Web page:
Friday, May 22, 2009
ROWAN THE STRANGE by Julie Hearn, Oxford University Press
From the review by Katherine Langrish:
A wartime novel with a difference, this time set in England - the third in a wonderful series which might loosely be termed a family saga (the first two were IVY and HAZEL) – but each novel can be read independently of the others.
It’s 1939, and Rowan, the son of Hazel and grandson of Ivy, is about to be evacuated from London. But Rowan’s not like other children. He’s subject to odd compulsions and terrors, and after he injures his sister in one uncontrollable outburst, his parents decide he will be safer in an institution where he can be treated.
But what is madness? Where is the sanity in a countryside where Rowan sees such surreal sights as farmworkers wearing gas masks while they pick apples? And in the asylum itself, where the doctors are ‘cruel to be kind’, using literally shocking therapies in the name of sanity, how important is it to ‘cure’ madness? And if a delusion is an essential part of someone’s personality, what will happen if you if blast it away?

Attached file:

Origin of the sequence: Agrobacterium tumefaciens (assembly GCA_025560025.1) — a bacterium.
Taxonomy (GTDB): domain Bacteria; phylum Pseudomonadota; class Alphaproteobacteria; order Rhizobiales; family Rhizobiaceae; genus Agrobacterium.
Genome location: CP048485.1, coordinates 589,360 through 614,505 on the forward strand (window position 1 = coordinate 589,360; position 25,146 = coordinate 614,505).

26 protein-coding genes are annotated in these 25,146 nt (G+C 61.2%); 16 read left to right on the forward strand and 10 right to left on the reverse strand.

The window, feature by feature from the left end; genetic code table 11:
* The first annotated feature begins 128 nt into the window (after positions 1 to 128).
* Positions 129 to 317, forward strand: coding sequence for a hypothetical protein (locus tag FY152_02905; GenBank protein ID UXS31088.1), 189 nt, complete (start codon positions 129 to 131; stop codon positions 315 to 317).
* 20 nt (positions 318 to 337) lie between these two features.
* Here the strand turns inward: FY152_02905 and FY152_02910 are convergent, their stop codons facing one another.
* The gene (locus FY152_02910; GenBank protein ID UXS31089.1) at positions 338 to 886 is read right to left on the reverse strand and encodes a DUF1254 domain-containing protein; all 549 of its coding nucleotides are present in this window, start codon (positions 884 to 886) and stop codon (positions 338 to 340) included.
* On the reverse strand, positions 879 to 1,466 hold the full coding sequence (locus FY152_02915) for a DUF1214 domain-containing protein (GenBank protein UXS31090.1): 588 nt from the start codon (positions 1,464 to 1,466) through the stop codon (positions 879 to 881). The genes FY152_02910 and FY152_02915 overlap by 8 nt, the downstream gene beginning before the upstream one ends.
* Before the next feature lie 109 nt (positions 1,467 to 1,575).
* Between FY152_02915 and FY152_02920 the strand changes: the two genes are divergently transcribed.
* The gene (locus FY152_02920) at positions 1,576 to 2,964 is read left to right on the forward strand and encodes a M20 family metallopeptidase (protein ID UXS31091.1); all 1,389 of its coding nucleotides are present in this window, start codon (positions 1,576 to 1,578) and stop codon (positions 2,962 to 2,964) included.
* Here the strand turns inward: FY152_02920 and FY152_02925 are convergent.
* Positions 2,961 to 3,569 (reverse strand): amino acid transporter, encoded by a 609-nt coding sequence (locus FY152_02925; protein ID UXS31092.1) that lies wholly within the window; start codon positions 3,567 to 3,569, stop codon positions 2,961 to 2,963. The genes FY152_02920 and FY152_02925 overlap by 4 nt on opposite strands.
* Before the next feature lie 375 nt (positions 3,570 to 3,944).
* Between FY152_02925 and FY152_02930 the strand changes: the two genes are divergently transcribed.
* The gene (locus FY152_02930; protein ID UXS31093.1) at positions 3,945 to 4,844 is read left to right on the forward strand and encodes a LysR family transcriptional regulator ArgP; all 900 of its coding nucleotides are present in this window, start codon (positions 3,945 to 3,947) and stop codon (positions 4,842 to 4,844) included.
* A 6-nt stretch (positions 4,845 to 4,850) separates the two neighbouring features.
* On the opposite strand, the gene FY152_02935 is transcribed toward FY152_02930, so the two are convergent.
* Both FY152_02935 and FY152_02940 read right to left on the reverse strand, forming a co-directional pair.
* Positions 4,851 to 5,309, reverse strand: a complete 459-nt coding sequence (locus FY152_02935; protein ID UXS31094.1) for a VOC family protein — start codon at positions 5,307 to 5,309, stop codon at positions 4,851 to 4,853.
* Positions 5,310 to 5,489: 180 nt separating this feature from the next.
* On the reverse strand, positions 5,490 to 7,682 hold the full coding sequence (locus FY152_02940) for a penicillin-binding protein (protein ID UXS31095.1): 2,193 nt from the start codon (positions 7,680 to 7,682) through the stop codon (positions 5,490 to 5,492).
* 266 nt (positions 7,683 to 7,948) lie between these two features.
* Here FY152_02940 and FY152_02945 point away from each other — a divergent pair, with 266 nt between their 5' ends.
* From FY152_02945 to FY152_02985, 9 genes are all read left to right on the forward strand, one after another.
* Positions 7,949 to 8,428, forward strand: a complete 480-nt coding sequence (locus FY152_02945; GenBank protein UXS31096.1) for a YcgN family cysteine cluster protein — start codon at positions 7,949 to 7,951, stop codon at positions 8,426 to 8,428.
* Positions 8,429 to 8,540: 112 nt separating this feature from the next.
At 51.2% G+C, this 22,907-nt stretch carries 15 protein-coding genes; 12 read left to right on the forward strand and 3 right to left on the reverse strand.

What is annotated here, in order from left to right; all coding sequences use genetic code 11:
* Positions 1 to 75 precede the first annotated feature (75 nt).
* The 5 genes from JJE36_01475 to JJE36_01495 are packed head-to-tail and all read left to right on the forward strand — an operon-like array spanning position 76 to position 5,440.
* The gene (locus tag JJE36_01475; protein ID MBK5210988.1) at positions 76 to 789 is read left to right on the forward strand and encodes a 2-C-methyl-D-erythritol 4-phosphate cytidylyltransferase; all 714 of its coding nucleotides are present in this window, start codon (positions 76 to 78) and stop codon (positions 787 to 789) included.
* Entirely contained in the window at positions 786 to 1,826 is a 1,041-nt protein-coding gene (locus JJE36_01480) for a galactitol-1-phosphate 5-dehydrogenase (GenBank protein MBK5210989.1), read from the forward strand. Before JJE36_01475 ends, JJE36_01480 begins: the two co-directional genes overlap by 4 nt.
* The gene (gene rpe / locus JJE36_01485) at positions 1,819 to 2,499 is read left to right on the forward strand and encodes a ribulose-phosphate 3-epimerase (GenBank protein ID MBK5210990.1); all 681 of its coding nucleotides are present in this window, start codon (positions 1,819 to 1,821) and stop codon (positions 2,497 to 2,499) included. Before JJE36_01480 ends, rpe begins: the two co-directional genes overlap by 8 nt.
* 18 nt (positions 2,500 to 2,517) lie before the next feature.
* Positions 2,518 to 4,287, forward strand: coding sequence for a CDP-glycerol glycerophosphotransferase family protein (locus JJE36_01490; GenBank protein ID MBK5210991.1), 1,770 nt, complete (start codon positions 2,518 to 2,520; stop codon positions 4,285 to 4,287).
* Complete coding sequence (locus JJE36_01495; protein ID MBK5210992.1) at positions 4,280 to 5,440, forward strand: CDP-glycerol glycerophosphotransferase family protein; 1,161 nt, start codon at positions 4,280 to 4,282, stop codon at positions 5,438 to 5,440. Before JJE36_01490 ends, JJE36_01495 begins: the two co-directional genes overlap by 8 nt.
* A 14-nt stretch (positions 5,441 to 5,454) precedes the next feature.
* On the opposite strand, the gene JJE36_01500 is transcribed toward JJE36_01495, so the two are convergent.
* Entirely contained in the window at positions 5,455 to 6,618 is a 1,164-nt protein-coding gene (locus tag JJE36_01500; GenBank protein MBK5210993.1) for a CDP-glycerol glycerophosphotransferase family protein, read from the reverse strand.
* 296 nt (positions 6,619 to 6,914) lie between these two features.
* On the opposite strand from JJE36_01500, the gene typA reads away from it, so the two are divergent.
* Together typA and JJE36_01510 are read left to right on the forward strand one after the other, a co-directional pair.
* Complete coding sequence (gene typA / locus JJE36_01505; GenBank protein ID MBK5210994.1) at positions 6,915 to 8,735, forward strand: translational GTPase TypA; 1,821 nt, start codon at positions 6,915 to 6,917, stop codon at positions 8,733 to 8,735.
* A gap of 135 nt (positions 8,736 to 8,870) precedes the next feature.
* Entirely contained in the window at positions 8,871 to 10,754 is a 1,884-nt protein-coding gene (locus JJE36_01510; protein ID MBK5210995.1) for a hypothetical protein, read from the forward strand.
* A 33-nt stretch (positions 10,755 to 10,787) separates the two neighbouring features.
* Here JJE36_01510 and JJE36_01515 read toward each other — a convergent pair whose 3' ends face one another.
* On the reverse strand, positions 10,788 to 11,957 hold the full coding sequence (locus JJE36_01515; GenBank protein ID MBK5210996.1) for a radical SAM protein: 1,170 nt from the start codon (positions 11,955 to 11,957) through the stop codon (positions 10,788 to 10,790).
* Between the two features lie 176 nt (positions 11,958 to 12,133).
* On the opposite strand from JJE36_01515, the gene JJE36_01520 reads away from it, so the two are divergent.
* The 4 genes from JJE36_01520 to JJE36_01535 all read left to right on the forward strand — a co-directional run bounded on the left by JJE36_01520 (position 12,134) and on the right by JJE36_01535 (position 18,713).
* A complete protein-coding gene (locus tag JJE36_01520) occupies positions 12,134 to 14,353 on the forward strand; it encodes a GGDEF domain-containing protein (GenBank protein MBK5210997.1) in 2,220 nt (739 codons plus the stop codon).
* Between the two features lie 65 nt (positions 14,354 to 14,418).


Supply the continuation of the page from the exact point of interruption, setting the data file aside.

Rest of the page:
Rowan himself is an attractive hero: introspective, willing and anxious to please. His friend Dorothea (who sees people’s guardian angels) is a fascinating creation, ‘as bright and as bitter as a lemon’ – cynical yet innocent, vulnerable yet indomitable. And then there’s the well-meaning therapist himself, Dr von Metzer – tormented by the knowledge of what is happening to mentally ill children in Germany.
This is a subtle and compelling story – with just a touch of magical realism – in which Rowan’s schizophrenia and life at the asylum with its terrible ‘treatments’, uncertain cures, and small but important rewards (a slice of cake which you are allowed to cut for yourself; a part in the Christmas pantomime) stand for the wider madness of a world at war.
We suspect that the insanity and criminal behaviour of war, and mental illness, have a similar cure - good nutrition.